A Short Guide to Consumer Good Recalls, Product Liability and Personal Injury

Thanks to safety guidelines and regulatory oversight, most goods from large to small are tested, labeled, and packaged for proper consumer use. But no system is perfect, and sometimes things go wrong, causing injury or illness to hundreds or even thousands of people. To obey the law and keep their liability as low as possible, a manufacturer or retailer will sometimes issue a recall notice to warn the consuming public of possible dangers and what the company is going to do to remedy the problem. There is no one organization or group that sees all product recalls. Instead, the federal administrative body that oversees that industry will issue a recall, or a company will issue one on their own before directed to do so. Here is a short guide to recalls in industries that most consumers are affected by, in one way or another.

The Automotive Industry

Due to their large size and high speeds, automobiles have the possibility of causing serious injury and even death. Because of this, it is one of the most highly regulated consumer products in America today. The federal body that oversees this regulation is the National Highway Traffic Safety Administration, or NHTSA. Their investigatory and regulatory powers cover safety defects in motor vehicles, fuel economy standards, safety belts, child safety seats, air bags, and more. 

What’s nice about the NHTSA is that you can find nearly all auto-related recalls in one place. Any auto part, tire, air bag, seat belt, and even car seats with issued recalls are in one location. Their website also has a search by VIN feature to allow car owners to see all recalls on their particular make and model, and even gives you directions on how to locate your VIN. It is important to note that internationally manufactured/sold vehicles are not covered, nor is any recall older than 15 years. But for most auto owners, the NHTSA website is the best source to find car or truck recall notices. 

Food Recalls

Another governmental entity that controls regulation of an industry is the Food and Drug Administration, or FDA. The safety of American food has come a long way in the past century, thanks to the hard work of scientists like Dr. Harvey Wiley. Wiley spent the majority of his career testing food additives for human toxicity, and he was the first commissioner of the FDA itself. Upton Sinclair’s famous work “The Jungle” led directly to laws aimed at reducing unsanitary conditions in the meatpacking industry.

Just like the NHTSA, you can go to the FDA website for a comprehensive list of foods, drinks, medications, and other consumables deemed unsafe for the public. They track food-borne illness outbreaks like listeria, e coli,  and salmonella, as well as food contamination. Many of these can be life threatening to someone with a weakened immune system.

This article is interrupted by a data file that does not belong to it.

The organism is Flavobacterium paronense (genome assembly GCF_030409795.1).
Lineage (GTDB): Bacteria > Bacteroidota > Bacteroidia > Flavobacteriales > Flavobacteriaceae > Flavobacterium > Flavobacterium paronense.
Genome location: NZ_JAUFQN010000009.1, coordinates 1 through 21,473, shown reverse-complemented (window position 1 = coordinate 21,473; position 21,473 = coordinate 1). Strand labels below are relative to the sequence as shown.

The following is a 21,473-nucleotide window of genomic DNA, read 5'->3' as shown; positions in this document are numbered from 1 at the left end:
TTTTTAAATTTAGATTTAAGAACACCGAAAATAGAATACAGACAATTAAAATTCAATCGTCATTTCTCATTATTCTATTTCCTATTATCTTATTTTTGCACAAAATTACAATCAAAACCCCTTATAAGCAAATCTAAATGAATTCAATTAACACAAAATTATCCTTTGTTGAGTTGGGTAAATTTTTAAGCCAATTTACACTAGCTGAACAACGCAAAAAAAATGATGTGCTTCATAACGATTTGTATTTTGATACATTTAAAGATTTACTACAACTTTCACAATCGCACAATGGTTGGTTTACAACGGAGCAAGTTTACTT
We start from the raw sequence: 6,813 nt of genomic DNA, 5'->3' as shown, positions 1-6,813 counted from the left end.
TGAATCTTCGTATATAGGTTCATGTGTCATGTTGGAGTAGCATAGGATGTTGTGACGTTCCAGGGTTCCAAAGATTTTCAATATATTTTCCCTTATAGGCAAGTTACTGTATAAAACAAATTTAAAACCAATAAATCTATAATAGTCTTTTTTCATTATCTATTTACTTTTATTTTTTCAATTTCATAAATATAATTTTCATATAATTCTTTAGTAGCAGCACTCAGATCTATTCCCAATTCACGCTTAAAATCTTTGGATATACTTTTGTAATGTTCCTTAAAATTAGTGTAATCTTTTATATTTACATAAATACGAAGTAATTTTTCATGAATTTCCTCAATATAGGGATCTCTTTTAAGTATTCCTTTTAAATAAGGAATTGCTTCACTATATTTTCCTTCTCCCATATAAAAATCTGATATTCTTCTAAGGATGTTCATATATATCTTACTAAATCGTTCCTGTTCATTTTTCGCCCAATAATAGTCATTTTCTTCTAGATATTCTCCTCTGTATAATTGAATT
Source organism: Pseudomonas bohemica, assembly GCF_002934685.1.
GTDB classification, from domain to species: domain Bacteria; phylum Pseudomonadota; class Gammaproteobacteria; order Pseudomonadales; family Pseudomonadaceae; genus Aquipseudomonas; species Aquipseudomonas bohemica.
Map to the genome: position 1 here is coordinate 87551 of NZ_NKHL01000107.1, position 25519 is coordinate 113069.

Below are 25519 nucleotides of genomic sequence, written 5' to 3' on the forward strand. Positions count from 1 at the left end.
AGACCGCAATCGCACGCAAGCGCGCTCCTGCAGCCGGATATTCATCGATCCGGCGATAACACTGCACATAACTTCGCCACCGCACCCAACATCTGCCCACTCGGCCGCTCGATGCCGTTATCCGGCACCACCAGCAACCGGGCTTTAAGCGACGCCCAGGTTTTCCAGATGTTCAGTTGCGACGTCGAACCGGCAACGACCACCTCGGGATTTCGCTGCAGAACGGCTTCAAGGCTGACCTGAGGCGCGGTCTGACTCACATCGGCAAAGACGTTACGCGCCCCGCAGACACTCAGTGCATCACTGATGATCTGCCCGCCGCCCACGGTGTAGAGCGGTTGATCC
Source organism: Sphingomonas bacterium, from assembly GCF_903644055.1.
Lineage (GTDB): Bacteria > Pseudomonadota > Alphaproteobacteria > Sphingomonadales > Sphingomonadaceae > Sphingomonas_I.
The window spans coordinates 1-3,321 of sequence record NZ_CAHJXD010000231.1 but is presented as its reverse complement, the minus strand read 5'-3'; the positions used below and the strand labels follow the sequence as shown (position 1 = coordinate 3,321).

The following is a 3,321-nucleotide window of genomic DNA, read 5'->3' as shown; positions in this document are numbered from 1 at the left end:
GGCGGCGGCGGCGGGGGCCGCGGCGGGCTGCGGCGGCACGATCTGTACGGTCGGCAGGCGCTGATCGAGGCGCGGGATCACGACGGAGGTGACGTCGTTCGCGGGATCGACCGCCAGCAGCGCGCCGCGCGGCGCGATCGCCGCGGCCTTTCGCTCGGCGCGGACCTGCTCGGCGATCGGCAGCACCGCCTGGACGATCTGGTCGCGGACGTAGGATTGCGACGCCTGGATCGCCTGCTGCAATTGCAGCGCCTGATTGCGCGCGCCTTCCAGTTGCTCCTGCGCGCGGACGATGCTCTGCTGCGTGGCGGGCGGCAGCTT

Other Consumer Good Recalls

There are, of course, millions of other products that Americans use every day besides food and cars. In 1972, the federal government created the U.S. Consumer Product Safety Commission (CPSC) to group other recalls from other industries under one umbrella. They coordinate recalls, evaluate products that are the subject of consumer complaints or industry reports,  develop uniform safety standards and conduct research into product-related illnesses and injuries. 

From defective toys and sports equipment to furniture and fixings to car seats, the CPSC puts all recalls on their website for easy public access. Their main aim is to prevent the American public from products that pose a fire, electrical, chemical, poison, or mechanical injury risk. In addition to product description, the website provides a description of how the manufacturer or retailer will remedy that risk and give them the right contact information to follow through with the recall.

Manufacturer Liability and Consumer Compensation

Normally, when someone suffers an accident that results in injury, they would file a personal injury lawsuit under the legal theory of negligence. Consumer products are different in that manufacturers, distributors, and retailers are held liable under the legal theory of strict liability. This means that if the consumer is injured due to a product defect, those involved in the making and selling of the product are legally responsible even in the absence of fault or criminal intent. This not only encourages businesses to take as many safety measures as they possibly can in manufacturing and selling their product, it helps protect the public at large.

But sometimes accidents do happen, and a product defect is at fault. Most of the time, widespread product recalls allow a person to be compensated in the form of exchange or refund, but if you suffer serious illness or injury you may want to seek the advice of an attorney. You may be entitled to compensation for medical expenses, lost wages, and other damages. 


Many companies take pride in delivering a safe product to the public, but sometimes things go wrong. Keeping an eye on product recalls is a good way to make sure that you and your family are safe from dangerous and defective goods, and is usually as easy as a quick internet search.


[1]  http://www.theinjurylawyers.com
[2]  https://www.recalls.gov/recent.html

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